What exactly is a sole mandate and why is it so popular?
When Private Property recently conducted a series of surveys, it became clear that agents not only favour sole mandate agreements with sellers, but that most properties listed on their books are sold using this method.
So what exactly is a sole mandate? The term is used when a seller allows only one agent to sell his home. The agency concerned will usually provide certain guarantees as to how the property will be marketed, how many show houses will be hosted, and how and when the property will be advertised.
Myles Wakefield, CEO of Wakefields Real Estate, says that sole mandates are worth every seller’s serious consideration. The benefits are numerous, with the most important points being your home’s security, agent accountability and increasing the potential of receiving the best possible offer, in the shortest period of time, from a pre-qualified buyer.
“Having one agent accountable for the marketing of a property ensures better customer service and feedback, and also ensures that all agreed marketing initiatives are followed within the stipulated timelines,” he says. He also notes that sole mandates enhance agent motivation and focus an agent’s attention at much higher levels than do properties that are secured with the more common open mandate method. And they remove any chance of a costly double commission claim.
Your agent should be knowledgeable
“Sellers should think carefully about to whom they give a sole mandate and ensure that they get maximum service and marketing mileage in return for the privilege,” he adds. What should sellers consider before agreeing to a sole mandate? Sellers should look for the real estate agency and agent with the highest level of property market knowledge in the area and be confident that the agent has a good database of clients, as well as a suitable marketing plan for the property, which should include advertising on online portals.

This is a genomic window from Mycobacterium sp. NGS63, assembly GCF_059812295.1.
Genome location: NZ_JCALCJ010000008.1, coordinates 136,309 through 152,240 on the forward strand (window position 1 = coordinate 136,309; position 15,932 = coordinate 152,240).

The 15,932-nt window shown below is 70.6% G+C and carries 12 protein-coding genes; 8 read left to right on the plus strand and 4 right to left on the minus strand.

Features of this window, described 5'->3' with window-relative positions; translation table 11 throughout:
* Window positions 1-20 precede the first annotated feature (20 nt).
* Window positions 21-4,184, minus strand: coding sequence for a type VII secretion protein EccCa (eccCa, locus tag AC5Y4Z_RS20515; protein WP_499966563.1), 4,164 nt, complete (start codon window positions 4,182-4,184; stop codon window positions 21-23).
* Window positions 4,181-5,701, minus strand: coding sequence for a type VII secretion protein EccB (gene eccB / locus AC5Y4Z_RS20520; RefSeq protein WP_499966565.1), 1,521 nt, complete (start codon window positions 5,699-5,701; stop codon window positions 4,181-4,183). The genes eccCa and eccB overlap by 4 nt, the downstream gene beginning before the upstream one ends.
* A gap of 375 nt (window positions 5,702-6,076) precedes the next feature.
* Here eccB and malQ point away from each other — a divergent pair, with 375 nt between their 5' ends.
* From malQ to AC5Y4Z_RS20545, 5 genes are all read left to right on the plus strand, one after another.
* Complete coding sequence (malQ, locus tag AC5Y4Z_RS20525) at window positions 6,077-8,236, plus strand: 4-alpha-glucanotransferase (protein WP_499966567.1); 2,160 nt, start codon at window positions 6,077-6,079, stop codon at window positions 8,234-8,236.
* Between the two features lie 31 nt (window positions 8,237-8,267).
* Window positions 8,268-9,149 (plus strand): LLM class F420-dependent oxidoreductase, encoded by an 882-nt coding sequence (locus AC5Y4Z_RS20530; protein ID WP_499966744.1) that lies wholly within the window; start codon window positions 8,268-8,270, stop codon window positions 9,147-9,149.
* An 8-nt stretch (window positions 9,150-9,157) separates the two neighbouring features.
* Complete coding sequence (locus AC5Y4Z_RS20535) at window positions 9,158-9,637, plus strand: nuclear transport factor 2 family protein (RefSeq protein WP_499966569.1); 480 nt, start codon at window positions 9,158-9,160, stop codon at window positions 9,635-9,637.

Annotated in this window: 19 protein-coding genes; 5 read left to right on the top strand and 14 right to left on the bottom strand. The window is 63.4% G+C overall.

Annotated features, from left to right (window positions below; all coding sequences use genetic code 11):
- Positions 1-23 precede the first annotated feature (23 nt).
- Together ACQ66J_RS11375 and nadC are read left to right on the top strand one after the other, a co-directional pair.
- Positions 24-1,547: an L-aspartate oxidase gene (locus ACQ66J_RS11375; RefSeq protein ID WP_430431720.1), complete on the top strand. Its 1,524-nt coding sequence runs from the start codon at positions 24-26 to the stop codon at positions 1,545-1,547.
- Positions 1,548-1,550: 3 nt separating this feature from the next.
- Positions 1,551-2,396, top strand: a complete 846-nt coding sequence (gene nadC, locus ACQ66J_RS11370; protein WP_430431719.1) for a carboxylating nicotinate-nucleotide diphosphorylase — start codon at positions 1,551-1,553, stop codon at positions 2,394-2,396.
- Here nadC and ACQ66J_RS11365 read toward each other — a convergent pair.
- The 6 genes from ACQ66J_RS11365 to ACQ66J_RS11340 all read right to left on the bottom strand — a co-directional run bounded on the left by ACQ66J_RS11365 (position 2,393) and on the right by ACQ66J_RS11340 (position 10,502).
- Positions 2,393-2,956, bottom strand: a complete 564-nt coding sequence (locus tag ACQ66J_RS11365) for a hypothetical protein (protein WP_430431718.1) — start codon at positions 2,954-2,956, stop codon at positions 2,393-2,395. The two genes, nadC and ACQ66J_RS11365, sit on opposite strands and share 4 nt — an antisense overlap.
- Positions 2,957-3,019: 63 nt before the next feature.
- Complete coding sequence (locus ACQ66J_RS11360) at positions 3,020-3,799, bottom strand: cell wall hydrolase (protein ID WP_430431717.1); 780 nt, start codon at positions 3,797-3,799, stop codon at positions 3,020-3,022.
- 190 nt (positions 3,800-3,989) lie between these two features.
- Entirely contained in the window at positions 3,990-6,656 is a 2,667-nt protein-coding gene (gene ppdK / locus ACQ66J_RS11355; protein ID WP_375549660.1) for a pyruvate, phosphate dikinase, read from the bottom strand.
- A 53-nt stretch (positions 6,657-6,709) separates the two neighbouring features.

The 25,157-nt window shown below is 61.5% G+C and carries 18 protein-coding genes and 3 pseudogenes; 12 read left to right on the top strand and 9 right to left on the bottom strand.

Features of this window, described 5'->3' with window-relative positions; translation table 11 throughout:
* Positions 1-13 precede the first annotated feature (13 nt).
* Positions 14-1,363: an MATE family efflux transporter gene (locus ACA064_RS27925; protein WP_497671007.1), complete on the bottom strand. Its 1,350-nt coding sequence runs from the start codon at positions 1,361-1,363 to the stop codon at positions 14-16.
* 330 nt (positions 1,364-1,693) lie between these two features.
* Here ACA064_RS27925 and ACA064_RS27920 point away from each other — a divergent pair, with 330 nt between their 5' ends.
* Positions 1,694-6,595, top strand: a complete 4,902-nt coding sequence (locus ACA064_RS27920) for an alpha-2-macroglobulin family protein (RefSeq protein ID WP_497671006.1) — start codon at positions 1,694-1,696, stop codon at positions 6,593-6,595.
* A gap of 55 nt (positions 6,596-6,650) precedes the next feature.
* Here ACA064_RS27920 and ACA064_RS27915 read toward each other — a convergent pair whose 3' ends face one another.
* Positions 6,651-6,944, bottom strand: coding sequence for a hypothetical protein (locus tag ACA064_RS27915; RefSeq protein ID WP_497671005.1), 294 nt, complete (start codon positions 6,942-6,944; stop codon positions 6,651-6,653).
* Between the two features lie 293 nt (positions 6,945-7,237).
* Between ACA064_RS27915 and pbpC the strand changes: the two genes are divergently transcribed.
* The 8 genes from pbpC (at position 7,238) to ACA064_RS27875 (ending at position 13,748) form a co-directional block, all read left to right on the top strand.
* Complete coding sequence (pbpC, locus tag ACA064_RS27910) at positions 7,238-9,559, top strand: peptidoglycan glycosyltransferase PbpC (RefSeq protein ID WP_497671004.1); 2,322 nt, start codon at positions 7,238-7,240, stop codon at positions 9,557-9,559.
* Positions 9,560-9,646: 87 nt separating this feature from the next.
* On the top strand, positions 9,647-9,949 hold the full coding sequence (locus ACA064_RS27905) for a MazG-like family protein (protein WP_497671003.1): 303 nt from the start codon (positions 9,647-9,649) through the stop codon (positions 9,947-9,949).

How much exposure the property will be given, be it in advertising, social media or other initiatives such as radio or special show days should also be assessed. It is also always a good idea to ask what advertising budget an agent or agency is prepared to put into marketing your property.
Sellers need to be careful of any property valuation which is strikingly higher than that provided by agents with proven track records in the area. Many an agent will promise more in terms of price than they are in fact able to deliver in order to persuade sellers to give them the sole mandate. The flattery may do wonders for the seller but ultimately a process of lower offers being received follows and then a request to lower the price to what would have been a more realistic sum in the first place. By this time, valuable marketing time has been lost and, when buyers see a price dropping, they are likely to push for an even greater reduction in price.